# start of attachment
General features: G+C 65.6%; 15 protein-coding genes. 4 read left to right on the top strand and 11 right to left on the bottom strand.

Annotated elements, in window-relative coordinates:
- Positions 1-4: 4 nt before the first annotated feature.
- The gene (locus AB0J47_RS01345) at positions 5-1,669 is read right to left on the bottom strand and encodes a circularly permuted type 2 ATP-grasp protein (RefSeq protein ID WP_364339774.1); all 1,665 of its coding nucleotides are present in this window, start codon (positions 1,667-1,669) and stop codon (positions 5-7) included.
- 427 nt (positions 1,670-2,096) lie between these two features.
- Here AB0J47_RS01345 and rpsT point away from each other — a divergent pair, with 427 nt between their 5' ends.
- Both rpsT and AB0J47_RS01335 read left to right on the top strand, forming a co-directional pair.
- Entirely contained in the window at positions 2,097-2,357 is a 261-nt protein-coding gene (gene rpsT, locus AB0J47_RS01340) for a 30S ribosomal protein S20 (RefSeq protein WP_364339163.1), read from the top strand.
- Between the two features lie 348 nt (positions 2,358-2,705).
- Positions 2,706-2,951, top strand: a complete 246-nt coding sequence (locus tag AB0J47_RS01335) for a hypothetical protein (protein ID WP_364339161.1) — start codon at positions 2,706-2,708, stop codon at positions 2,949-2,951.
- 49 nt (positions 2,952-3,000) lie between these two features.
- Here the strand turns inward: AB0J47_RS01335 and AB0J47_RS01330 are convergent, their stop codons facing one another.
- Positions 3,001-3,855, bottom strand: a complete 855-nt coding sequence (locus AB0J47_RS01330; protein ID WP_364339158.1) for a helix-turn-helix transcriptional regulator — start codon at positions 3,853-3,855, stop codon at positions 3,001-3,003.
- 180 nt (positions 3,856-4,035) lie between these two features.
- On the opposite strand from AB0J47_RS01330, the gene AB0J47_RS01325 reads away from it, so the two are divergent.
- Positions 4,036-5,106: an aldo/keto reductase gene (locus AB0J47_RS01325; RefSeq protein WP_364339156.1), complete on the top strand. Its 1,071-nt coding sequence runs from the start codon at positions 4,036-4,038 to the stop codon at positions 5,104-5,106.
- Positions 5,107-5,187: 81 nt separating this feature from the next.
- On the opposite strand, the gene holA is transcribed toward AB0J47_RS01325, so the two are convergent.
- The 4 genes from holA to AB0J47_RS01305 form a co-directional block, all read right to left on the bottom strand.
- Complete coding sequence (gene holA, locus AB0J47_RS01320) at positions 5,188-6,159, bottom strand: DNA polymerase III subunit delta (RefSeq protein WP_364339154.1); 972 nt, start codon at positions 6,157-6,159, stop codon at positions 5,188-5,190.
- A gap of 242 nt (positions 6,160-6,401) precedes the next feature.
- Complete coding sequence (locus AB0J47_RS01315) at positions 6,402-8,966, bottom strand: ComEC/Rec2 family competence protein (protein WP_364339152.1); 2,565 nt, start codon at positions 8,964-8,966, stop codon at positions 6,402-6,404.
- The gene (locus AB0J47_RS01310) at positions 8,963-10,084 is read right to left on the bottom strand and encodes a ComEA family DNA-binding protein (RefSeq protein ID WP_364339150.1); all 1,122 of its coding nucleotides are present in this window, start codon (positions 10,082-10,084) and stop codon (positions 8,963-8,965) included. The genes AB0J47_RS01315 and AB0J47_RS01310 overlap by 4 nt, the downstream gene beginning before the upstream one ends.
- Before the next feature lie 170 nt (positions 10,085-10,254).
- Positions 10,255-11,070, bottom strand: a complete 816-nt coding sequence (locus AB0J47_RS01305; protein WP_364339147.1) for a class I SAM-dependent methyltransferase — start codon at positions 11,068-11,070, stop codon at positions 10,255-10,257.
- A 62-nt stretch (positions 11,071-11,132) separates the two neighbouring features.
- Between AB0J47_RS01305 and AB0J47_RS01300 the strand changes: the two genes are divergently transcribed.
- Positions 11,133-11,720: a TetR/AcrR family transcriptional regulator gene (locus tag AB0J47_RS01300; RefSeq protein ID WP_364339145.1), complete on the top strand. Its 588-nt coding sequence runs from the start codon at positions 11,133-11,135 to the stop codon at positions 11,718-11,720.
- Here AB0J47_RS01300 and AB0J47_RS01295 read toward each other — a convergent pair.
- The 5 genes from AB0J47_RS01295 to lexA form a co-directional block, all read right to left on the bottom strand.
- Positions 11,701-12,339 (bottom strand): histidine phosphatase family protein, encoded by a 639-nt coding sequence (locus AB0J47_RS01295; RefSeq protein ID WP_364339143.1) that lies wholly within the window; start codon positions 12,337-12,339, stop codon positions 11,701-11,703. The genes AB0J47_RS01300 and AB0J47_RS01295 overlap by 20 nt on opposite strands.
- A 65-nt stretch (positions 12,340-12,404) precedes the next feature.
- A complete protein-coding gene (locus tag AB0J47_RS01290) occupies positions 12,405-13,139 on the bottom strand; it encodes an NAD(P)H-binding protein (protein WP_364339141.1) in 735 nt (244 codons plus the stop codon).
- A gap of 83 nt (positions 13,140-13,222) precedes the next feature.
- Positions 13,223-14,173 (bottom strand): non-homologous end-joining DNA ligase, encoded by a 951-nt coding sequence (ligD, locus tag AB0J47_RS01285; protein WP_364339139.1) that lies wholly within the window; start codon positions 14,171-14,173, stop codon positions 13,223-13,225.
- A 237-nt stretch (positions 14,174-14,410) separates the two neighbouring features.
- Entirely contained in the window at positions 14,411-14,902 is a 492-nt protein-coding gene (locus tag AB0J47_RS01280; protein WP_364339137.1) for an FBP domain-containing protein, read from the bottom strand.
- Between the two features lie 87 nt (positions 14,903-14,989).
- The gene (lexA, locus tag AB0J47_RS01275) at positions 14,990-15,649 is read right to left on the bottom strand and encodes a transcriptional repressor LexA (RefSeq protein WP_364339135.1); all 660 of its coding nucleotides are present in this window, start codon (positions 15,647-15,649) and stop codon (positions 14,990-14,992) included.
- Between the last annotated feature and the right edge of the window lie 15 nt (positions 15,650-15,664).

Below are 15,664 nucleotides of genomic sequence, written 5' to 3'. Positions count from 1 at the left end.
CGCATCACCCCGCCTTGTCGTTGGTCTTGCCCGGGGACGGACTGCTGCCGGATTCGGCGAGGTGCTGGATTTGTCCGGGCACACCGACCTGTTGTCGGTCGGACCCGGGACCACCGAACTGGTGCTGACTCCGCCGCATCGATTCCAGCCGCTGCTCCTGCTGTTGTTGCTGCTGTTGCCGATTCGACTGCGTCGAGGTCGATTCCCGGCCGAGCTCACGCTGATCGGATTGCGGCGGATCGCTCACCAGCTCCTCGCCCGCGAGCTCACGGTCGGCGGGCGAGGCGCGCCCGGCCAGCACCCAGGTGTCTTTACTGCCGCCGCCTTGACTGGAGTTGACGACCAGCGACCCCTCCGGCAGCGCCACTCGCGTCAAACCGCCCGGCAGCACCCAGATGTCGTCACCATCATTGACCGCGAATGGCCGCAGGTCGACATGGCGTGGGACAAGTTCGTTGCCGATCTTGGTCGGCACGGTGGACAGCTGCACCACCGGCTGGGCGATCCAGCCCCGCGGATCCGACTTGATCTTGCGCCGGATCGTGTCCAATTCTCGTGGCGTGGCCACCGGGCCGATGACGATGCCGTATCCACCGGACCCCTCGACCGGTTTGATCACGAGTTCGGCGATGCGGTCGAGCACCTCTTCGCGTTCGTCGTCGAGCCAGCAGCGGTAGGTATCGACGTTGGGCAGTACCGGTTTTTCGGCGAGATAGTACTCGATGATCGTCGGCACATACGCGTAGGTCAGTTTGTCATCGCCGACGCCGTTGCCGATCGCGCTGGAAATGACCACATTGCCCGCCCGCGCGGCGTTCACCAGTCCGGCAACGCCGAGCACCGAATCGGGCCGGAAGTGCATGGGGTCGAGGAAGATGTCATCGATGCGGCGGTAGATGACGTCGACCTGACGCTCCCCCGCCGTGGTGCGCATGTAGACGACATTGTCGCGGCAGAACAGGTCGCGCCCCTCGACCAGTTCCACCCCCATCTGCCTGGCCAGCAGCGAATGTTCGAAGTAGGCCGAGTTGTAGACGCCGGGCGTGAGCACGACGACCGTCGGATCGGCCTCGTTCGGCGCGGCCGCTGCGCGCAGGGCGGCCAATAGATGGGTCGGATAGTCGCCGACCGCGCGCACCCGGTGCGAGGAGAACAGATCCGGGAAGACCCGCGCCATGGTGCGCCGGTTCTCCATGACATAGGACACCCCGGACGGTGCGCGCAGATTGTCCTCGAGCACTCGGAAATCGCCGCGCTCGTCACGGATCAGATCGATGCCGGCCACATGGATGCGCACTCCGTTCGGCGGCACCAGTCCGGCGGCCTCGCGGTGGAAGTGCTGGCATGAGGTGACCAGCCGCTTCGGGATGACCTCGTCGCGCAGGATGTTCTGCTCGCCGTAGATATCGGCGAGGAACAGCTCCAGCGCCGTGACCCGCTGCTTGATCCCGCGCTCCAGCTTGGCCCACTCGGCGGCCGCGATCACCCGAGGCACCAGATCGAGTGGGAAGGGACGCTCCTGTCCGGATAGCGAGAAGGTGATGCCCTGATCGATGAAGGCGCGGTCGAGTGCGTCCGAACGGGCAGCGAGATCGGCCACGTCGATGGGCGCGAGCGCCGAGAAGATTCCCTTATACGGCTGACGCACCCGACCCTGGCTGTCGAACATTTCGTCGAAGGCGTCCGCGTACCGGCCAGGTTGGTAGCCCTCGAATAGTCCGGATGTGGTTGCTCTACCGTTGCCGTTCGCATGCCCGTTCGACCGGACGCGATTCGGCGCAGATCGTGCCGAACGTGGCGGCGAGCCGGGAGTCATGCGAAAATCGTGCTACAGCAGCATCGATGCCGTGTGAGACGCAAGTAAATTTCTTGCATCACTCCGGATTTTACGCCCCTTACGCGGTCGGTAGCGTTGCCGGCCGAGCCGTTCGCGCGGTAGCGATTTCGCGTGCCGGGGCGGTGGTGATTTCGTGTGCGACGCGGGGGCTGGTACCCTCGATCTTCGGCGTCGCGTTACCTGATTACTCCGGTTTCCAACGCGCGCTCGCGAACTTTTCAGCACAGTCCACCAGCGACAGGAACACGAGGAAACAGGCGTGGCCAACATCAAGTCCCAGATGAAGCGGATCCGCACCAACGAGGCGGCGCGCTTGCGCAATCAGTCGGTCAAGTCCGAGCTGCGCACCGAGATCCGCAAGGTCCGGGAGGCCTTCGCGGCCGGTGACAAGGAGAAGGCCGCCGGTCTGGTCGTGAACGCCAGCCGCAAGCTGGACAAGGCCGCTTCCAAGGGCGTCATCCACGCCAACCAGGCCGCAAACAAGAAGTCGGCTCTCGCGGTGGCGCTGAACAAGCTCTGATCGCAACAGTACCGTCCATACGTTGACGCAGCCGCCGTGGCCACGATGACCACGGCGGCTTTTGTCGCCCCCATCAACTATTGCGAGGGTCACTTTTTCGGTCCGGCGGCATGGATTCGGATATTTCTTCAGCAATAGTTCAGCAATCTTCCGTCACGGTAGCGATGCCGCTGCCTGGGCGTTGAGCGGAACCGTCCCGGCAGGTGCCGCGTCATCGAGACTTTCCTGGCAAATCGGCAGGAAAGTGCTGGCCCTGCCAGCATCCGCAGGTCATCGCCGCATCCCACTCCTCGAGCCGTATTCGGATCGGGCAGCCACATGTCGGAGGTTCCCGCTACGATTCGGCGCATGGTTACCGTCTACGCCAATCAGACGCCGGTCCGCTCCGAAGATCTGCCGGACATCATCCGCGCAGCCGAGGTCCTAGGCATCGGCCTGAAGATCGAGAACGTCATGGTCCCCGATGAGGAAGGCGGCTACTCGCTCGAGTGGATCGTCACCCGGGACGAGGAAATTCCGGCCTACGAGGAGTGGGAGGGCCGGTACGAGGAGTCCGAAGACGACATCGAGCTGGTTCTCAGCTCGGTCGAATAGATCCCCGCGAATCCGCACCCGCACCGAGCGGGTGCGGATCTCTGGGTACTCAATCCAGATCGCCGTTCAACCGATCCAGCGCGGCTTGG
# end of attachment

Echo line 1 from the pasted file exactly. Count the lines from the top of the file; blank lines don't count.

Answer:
General features: G+C 65.6%; 15 protein-coding genes. 4 read left to right on the top strand and 11 right to left on the bottom strand.